One of the great things about being active in social media is seeing how other people use things like Facebook and Twitter to mark holidays. Certain holidays (say Easter or Veterans Day) compel people to post a few words to note their recognition of the observance. Others (Halloween, St. Patrick’s Day) lead themselves to pictures to prove people know how to celebrate. But Mother’s Day is special because it often gives me a window into how other people value the mothers in their lives.
It can be something simple like “click share if your mother is the biggest blessing in your life.” Sometimes it’s a mother sharing a cute story about the gift her kids put together or people my age detailing what they plan to do to celebrate with their mothers. There are those who note with sadness the number of years their mothers have been gone and a few who know how difficult Mother’s Day is for mothers who have lost their children, as well as those who feel called to motherhood but have not been blessed with the opportunity. One college classmate (a fellow writer) wrote the following:
“A large number of my Facebook friends are moms, and I'm proud to know every single one. Whether you're diapering a newborn or preparing your daughter for college or watching your grandchildren grow up well, I salute all the hard (and often underappreciated) work you do every day. The next generation is in excellent hands.”
As I write this, I have framed in the windows of my computer a picture Kristie took just the other night of me and all the boys in front of the house. And while I prefer pictures with all five of us, knowing she was behind the lens for this particular moment somehow speaks to me, as all four of us, so inextricably bonded to each other, are all looking at the most important woman in the world to us, the one without whom we would be utterly lost. The unifying force — the one who gave me love, who gave them life, who gave herself fully into becoming a wife and a mother and never looked back.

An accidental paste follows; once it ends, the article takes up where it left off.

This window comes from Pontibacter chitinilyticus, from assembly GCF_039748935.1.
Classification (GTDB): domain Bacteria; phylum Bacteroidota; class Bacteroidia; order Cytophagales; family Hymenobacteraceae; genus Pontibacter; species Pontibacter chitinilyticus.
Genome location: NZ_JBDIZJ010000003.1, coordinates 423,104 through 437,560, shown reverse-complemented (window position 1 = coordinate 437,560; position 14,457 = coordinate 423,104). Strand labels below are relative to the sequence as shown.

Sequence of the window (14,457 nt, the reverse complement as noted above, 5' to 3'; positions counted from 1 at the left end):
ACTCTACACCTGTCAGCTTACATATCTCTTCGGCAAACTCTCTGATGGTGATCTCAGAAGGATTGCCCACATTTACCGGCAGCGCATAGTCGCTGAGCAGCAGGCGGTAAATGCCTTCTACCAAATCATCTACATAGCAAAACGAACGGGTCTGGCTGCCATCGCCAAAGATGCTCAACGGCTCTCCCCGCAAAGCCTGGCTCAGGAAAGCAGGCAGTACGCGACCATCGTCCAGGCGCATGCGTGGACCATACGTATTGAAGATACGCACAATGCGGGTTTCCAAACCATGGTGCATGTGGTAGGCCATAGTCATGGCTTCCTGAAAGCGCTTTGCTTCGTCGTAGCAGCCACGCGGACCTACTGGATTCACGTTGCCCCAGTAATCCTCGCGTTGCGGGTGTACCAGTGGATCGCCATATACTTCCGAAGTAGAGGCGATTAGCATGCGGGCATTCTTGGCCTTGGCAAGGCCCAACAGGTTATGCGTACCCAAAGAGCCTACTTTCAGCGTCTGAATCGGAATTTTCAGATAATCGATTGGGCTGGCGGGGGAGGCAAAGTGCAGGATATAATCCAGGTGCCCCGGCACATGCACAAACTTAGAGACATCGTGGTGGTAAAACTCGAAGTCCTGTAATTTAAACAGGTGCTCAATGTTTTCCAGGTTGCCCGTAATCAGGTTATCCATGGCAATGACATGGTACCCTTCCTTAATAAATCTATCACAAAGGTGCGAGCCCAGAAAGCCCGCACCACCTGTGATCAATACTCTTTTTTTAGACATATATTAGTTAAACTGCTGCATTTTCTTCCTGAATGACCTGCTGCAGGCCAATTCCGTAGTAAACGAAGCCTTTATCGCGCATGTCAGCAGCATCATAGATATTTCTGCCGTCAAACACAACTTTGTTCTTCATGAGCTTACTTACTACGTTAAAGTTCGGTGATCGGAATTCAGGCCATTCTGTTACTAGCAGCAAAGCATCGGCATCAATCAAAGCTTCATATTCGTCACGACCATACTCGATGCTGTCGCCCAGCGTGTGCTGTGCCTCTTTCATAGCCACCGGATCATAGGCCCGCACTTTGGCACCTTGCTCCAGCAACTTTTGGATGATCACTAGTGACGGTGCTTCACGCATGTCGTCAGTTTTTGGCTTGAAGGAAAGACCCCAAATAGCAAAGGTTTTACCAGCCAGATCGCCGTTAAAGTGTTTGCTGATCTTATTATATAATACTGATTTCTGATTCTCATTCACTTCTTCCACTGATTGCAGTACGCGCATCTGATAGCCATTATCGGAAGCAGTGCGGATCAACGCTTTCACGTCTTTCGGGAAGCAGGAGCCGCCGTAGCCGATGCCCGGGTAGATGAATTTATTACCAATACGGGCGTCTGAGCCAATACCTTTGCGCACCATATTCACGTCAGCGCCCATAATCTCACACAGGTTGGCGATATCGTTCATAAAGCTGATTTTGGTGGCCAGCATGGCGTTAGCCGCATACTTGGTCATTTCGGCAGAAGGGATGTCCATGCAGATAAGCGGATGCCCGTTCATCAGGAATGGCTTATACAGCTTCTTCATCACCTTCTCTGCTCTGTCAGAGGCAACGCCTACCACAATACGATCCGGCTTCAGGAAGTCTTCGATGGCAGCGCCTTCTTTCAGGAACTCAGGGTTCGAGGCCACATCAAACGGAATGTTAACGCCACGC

She is a gift and I love her dearly. I could write to no end about the other mothers in my life — my own, my wonderful mother-in-law and my dad’s mother, as well as those no longer with us. I think today of two of my younger cousins whose mothers are gone, whose losses were terribly sad, and I feel immense sadness, that nothing anyone can do can give them the kind of fullness I feel today. That emptiness must be devastating.
I guess the best I can say is that if you love a mother, any mother, you owe it to them to say so, today and every day. And my wife, whom I met far before her gaze was focused on parenthood and who now is the kind of mother I prayed to be partnered with, most certainly deserves to know what a difference she makes to so many people.
Psalm 117A prayer for May 13:
Praise the Lord, all you nations;
extol him, all you peoples.
For great is his love toward us,
and the faithfulness of the Lord endures forever.
Praise the Lord.
Lord, I thank you for mothers. I thank you for my mother, who loves me as much as anything on this planet and who continues to be a daily presence in my life. I thank you for my mother-in-law, who from the first day accepted me and made me feel as if I were her own son. I thank you for my grandmother, who spoiled me rotten and always let me know she was proud of me. I thank you for those no longer with us and the love they shared when we were together. And I thank you for my wife, my angel, my all, my very self. Thank you, thank you, thank you. Amen.